Are the Markets Ready If China Invades Taiwan?
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China’s support of Iran in the current Middle East crisis is a chilling reminder of its global aggression, much of which has recently been directed towards Taiwan.  America’s capital markets are unprepared for the cataclysmic economic impact of a Chinese invasion of Taiwan and although U.S. military experts have undoubtedly prepared for all potential Taiwan scenarios, no economic response plan exists.

Without a dedicated effort by the federal government and private sector financial firms to create such a plan, the impact on U.S. markets would be devastating and could eclipse the most severe stock market crashes of the past century. The aftermath has the potential to shut the valve of capital that sustains America’s businesses, farms, and housing sectors.

Analysis conducted by my firm GTS, which makes markets for more than 900 public companies on the New York Stock Exchange with a market capitalization over $13 trillion, has estimated a short-term stock market plummet of up to 34% after an invasion, as uncertainty about the U.S. response may lead institutional and retail investors to quickly exit their equity positions while market makers struggle to accurately price stocks in this volatile environment.

This short-term crash would only preview likely long-term market devastation. Bloomberg estimates that a full-scale war in Taiwan would reduce global GDP by 10%. This drop would be almost twice what was observed in the aftermath of the global financial crisis and Covid pandemic, events which triggered peak to trough declines of 57% and 35% in the S&P 500.

The economic pain caused by these events could ultimately complicate any U.S. military response should the economy seize up and American savings become impaired.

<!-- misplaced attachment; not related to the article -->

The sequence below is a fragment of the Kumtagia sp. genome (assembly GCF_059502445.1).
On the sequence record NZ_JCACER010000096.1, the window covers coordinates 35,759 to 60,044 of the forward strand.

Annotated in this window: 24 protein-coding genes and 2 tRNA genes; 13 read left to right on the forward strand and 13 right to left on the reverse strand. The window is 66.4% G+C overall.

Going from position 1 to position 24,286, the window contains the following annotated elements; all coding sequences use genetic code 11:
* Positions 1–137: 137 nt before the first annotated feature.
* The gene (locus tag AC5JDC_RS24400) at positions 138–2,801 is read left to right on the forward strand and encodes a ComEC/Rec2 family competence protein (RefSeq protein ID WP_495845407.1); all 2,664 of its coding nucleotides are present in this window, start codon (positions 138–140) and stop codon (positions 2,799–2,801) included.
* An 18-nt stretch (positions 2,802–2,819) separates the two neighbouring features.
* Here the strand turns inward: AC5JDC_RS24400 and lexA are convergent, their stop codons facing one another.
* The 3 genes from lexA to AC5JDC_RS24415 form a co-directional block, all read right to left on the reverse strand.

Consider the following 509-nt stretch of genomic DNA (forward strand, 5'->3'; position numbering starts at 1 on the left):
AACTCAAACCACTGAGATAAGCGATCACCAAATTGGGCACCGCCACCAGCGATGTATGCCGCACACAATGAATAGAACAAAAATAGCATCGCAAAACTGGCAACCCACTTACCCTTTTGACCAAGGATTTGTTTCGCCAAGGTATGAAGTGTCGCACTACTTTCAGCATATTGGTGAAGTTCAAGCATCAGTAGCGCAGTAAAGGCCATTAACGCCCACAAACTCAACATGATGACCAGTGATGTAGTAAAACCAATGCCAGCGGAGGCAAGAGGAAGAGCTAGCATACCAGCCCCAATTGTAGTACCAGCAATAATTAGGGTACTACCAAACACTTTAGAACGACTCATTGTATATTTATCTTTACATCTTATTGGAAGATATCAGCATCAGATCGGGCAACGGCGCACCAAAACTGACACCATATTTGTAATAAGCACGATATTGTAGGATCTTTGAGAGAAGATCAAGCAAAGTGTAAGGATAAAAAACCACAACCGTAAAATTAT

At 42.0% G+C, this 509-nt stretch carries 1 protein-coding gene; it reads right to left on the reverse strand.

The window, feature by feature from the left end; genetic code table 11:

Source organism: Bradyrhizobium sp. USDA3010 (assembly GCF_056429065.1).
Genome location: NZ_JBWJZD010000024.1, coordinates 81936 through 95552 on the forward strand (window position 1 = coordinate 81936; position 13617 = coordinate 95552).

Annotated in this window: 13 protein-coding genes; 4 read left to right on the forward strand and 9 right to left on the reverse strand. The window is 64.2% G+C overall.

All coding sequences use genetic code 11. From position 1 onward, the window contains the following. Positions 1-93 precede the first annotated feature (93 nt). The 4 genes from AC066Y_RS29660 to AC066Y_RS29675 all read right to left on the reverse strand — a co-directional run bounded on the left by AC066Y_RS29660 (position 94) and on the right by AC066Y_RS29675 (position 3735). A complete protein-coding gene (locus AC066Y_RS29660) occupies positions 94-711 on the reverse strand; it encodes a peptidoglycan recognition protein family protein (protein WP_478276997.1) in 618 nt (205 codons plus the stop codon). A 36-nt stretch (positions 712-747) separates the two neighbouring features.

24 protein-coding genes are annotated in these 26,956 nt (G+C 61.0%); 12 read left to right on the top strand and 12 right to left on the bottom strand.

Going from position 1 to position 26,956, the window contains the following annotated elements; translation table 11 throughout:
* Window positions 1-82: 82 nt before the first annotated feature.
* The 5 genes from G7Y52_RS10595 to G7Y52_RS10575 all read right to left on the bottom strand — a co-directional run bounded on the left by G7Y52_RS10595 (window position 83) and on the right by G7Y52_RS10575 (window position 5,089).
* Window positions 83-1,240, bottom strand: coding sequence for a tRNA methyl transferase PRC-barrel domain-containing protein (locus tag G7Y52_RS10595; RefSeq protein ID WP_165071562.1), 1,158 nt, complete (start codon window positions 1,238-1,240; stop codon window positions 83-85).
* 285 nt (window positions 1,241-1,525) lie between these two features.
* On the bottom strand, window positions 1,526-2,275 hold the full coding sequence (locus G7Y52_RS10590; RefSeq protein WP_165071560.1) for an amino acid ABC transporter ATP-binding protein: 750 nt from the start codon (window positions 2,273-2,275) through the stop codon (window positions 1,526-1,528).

Bipartisan legislation introduced this month in the U.S. House aims to tackle this challenge by fast-tracking the development of an economic response plan designed to manage and mitigate catastrophic market outcomes.  Co-sponsors Rep. Blaine Luetkemeyer (R-MO) and Rep. Ritchie Torres (D-NY) cited the GTS analysis when introducing the bill, which would create an advisory committee under the auspices of the Financial Stability Oversight Council, whose members already include key federal financial regulatory agencies. This committee of policy makers, capital markets participants and experts on geopolitical risks would be tasked with identifying areas of risk to the financial markets and solutions to mitigate their impact. Only through active dialogue between the public and private sector can we effectively prepare for the disruption that a Taiwan conflict would have on the U.S. economy.

During Covid we all learned how dependent the U.S. is on imports from China. It is also well known that China and Taiwan help finance the U.S. deficit through purchase of U.S. Treasuries. Less attention has been focused on what a war would mean for our capital markets. Our markets are time-tested resilient, yet a Chinese invasion of Taiwan would present a drastically more intense challenge than anything in our history given how deeply those economies are integrated into the U.S. financial system.

The statistics are alarming.  China accounts for almost 30% of the $1.3 trillion MSCI’s Emerging Markets Index.  The U.S. has over 500 listed equity ETFs that maintain significant exposure to stocks listed in China.  And as of February 2024, 256 Chinese companies listed on U.S. exchanges have a total market capitalization of $848 billion. 

These are but a few of the examples of the financial interconnectedness of our respective countries and markets and the pain would reverberate across the American landscape – as approximately 58 percent of American households own stocks, according to a Federal Reserve survey. We must do everything we can to ensure the resiliency of our markets and protect American investments in pension plans, 401(k)s, IRAs, and 529 college savings plans. Together the government and private sector can meet this challenge head on, but there is no time to waste. 

Ari Rubenstein is CEO of GTS, an electronic market making firm. 

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